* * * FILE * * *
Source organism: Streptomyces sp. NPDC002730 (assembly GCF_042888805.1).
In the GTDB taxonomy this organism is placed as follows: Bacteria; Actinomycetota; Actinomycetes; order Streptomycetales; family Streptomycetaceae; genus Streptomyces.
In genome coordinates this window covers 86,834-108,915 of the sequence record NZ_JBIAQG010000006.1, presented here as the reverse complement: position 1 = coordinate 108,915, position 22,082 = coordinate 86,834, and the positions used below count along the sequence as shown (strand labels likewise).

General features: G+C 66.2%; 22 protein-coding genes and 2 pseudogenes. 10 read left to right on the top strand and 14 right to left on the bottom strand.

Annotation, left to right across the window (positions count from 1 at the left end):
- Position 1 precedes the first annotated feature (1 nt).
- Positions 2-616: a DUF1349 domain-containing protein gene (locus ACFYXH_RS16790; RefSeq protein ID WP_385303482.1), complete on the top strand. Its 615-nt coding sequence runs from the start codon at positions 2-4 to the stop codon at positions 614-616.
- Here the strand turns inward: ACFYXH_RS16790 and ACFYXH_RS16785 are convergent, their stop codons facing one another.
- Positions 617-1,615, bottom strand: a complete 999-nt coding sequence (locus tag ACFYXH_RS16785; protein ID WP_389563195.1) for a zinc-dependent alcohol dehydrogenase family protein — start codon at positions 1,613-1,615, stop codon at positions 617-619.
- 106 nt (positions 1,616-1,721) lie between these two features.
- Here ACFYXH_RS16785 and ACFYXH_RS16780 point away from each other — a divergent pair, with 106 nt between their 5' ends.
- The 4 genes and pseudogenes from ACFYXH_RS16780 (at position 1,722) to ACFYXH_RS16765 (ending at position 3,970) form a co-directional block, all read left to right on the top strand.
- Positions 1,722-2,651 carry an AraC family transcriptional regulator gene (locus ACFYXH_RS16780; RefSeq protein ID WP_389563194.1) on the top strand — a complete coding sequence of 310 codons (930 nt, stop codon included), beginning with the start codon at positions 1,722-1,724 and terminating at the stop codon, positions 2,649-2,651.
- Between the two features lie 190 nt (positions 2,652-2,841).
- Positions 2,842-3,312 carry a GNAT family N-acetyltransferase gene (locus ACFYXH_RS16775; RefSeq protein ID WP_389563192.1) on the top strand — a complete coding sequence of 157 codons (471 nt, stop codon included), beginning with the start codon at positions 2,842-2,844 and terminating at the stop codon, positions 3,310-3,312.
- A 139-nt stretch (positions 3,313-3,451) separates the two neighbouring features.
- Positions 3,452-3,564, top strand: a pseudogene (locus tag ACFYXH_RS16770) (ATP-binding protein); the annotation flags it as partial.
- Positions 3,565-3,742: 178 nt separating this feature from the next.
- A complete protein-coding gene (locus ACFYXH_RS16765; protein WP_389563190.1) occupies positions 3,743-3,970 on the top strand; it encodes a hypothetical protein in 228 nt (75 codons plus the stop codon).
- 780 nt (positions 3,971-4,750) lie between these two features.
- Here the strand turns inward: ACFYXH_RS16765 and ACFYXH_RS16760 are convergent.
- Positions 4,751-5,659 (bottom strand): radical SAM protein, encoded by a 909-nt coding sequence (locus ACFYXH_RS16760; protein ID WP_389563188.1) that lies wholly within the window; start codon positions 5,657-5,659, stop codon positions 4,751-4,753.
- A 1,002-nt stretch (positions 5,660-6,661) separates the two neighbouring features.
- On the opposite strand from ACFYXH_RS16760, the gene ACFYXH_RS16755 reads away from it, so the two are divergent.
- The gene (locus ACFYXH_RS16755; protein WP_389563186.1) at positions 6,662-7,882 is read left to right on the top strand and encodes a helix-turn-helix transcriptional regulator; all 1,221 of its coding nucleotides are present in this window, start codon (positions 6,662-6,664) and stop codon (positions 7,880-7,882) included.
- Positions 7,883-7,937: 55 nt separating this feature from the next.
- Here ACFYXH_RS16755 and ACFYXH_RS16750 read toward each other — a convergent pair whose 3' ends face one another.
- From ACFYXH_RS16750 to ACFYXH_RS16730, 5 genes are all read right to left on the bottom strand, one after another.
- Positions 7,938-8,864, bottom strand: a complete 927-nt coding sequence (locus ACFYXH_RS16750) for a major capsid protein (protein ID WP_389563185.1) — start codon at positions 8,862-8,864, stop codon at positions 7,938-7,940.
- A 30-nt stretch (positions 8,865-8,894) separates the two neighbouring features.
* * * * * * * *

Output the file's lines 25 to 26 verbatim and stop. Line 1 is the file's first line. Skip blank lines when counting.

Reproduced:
- The gene (locus ACFYXH_RS16755; protein WP_389563186.1) at positions 6,662-7,882 is read left to right on the top strand and encodes a helix-turn-helix transcriptional regulator; all 1,221 of its coding nucleotides are present in this window, start codon (positions 6,662-6,664) and stop codon (positions 7,880-7,882) included.
- Positions 7,883-7,937: 55 nt separating this feature from the next.